By definition, conical {\Rightarrow} {\frac{1}{2}}-discretely convex. This can be improved into a {\frac{1}{3}}-discretely convex geodesic bicombing as follows. Given {x,y}, join them, join {x} to {y_1=\sigma_{xy}(\frac{2}{3})}, join {\sigma_{xy_1}(\frac{1}{2})} to {y}, join {x} to {y_2=sigma_{y_1y}(\frac{1}{2})}, and so on. This produces Cauchy sequences, converging to a new bicombing, which is {\frac{1}{3}}-discretely convex.

By compactness, on produces a limit bicombing, which is convex.

3. Improving convex to consistent

3.1. The result

Theorem 4 If {X} has finite combinatorial dimension and has a convex geodesic bicombing {\sigma}, then {\sigma} is consistent and unique.

3.2. Isbell’s injective hull

Definition 5 Let {X} be a metric space. Let

\displaystyle  \begin{array}{rcl}  \Delta(X)&=&\{f:X\rightarrow{\mathbb R}\,;\,f(x)+f(y)\geq d(x,y)\}.\\ E(X)&=&\{\textrm{minimal elements of the ordered set }\Delta(X)\}. \end{array}

Elements of {E(X)}, called by Isbell extremal functions, look like distance functions to set, from far away. The sup norm defined a metric on {E(X)}, in which {X} is isometrically embedded. {E(X)} is injective, it is the injective hull of {X}.

For finite sets {X}, {\Delta(X)} is a polyhedron, {E(X)} is a subcomplex of the boundary of {\Delta(X)}. For instance, for a 2-point space, {E(X)} is an interval. For a 3-point space, {E(X)} is a tripod. For a 4-point space, {E(X)} is a rectangle modelled on {\ell_{\infty}} with 4 antennas attached. For 5-point spaces, several combinatorial types occur, again consisting of {\ell_{\infty}}-rectangles and antennas. Some are planar, others are not.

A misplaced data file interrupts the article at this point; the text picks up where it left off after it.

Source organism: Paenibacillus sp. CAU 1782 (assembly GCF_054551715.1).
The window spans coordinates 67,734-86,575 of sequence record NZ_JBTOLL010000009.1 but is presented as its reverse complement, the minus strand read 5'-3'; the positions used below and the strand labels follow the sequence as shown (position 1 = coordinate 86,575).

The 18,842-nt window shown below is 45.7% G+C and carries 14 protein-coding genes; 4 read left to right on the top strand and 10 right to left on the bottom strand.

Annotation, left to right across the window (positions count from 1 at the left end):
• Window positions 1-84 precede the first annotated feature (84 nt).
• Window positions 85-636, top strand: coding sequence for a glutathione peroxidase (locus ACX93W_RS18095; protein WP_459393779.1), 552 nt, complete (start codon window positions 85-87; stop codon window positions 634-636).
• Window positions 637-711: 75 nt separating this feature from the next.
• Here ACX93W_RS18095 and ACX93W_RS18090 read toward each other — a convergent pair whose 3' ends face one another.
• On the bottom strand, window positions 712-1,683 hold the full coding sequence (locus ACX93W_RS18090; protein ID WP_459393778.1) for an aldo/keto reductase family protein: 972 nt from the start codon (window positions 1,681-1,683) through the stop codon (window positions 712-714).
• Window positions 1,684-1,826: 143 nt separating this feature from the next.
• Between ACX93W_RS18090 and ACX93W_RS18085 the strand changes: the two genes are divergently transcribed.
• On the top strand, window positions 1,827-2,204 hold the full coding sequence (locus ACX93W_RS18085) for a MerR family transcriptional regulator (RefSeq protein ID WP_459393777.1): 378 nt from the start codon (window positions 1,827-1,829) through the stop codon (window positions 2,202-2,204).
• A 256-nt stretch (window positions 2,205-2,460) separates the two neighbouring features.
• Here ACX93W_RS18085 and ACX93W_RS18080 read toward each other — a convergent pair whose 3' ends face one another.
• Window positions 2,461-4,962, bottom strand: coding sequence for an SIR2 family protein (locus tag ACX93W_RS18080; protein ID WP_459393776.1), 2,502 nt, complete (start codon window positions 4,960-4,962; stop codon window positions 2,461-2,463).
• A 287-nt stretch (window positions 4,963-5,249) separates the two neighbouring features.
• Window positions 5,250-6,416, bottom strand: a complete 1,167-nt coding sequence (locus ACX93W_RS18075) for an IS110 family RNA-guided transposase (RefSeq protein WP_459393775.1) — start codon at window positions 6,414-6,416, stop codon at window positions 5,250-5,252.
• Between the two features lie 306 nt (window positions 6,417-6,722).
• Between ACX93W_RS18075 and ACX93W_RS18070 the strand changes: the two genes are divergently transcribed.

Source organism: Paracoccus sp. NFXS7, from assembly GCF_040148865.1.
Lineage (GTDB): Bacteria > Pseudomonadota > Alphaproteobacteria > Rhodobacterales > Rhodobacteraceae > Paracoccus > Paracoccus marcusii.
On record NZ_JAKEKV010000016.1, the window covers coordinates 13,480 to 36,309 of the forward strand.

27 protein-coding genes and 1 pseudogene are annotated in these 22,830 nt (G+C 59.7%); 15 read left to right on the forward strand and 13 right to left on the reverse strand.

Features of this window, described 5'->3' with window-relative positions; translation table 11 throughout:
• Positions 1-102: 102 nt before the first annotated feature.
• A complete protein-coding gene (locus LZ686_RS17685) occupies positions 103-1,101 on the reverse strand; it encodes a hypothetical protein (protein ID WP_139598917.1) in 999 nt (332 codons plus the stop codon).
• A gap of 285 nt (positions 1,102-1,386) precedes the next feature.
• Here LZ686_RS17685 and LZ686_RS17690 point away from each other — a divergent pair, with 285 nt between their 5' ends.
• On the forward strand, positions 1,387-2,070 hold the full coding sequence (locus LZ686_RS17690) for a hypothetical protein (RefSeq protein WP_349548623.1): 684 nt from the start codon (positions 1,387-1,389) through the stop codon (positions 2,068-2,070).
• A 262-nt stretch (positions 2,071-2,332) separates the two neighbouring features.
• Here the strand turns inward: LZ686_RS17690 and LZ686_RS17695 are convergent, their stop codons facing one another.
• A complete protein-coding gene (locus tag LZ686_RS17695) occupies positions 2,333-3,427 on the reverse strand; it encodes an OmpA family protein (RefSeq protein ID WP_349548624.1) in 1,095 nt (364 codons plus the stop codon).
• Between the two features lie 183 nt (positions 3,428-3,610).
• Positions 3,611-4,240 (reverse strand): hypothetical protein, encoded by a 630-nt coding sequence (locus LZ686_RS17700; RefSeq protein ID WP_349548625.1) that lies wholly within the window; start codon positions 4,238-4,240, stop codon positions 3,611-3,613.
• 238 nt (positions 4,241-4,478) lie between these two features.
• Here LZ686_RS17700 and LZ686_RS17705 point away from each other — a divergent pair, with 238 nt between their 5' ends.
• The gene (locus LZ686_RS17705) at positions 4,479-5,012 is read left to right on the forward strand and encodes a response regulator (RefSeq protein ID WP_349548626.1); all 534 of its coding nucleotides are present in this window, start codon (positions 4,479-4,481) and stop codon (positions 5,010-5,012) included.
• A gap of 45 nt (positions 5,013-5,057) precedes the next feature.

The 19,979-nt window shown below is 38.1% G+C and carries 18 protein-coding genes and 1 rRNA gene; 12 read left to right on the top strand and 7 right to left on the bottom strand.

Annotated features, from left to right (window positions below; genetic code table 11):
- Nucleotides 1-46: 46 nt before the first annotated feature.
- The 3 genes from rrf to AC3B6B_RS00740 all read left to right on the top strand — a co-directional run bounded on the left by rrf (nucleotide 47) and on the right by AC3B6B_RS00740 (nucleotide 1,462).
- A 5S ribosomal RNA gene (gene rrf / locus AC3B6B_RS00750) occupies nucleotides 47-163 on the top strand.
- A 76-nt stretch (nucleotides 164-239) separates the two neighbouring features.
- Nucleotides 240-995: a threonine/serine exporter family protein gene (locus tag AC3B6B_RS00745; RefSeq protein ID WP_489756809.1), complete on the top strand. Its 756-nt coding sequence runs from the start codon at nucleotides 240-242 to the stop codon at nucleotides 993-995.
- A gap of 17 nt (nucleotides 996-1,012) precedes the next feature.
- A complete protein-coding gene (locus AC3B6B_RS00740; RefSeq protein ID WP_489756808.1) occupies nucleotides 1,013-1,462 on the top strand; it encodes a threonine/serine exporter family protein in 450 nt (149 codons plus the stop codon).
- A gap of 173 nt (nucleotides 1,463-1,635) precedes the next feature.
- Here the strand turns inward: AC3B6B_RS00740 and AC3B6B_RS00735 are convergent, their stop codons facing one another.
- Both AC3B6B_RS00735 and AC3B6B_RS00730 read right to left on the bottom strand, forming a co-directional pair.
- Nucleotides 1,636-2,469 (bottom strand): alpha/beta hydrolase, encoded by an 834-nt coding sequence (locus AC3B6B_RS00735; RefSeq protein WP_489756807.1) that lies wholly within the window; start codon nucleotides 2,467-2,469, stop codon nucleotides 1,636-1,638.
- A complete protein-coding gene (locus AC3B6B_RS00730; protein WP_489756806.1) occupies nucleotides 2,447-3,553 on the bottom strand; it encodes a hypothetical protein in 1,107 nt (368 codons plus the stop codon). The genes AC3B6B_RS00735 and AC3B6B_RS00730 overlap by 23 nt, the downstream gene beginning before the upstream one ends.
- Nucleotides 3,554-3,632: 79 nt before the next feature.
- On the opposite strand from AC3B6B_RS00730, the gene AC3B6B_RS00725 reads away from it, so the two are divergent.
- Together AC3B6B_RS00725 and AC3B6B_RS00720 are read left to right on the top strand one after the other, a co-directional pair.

3.3. Combinatorial dimension

Definition 6 (Dress, 1984) Let {X} be a metric space. The combinatorial dimension of {X} is the supremum of the dimensions of {E(S)}, {S} a finite subset of {X}.

Example 3 A Banach space has finite combinatorial dimension if and only if the unit ball is a polyhedron.

Metric trees have combinatorial dimension 1.

I will not prove the following Lemma (it is a bit technical).

Lemma 7 If {X} has finite combinatorial dimension, then for all {x_0,y_0 \in X}, there exists {\delta>0} such that

\displaystyle  \begin{array}{rcl}  d(x_0,y_0)+d(x,y)\leq d(x,y_0)+d(x_0,y) \end{array}

for all {x\in B(x_0,\delta)}, {y\in B(y_0,\delta)}.

This clearly fails for Euclidean plane, but holds for the line.

3.4. Proof of Theorem 2

Consider {h(s,t)=d(\sigma(s),\sigma(t))}, {\sigma=\sigma_{xy}}. This function is convex along axes. By the Lemma, in the small, we get convexity along the diagonal. This implies uniqueness of geodesics, and therefore consistency.

3.5. Application

Theorem 8 Let {\Gamma} be a hyperbolic group, equipped with some word metric. Then {E(\Gamma)} is a proper finite dimensional polyhedral complex with finitely many isometry types of cells. {\Gamma} acts properly and cocompactly on {E(\Gamma)}.

It follows that {E(\Gamma)} has a unique {\Gamma}-invariant convex and consistent geodesic bicombing. This is weaker that {CAT(0)}, but not that bad.

3.6. Questions

What if one changes the metric on cells to a Euclidean metric, does it improve ? In dimension 2, this works well and produces a {CAT(0)} space. In higher dimensions, it may work. In progress.

About metric2011

metric2011 is a program of Centre Emile Borel, an activity of Institut Henri Poincaré, 11 rue Pierre et Marie Curie, 75005 Paris, France. See http://www.math.ens.fr/metric2011/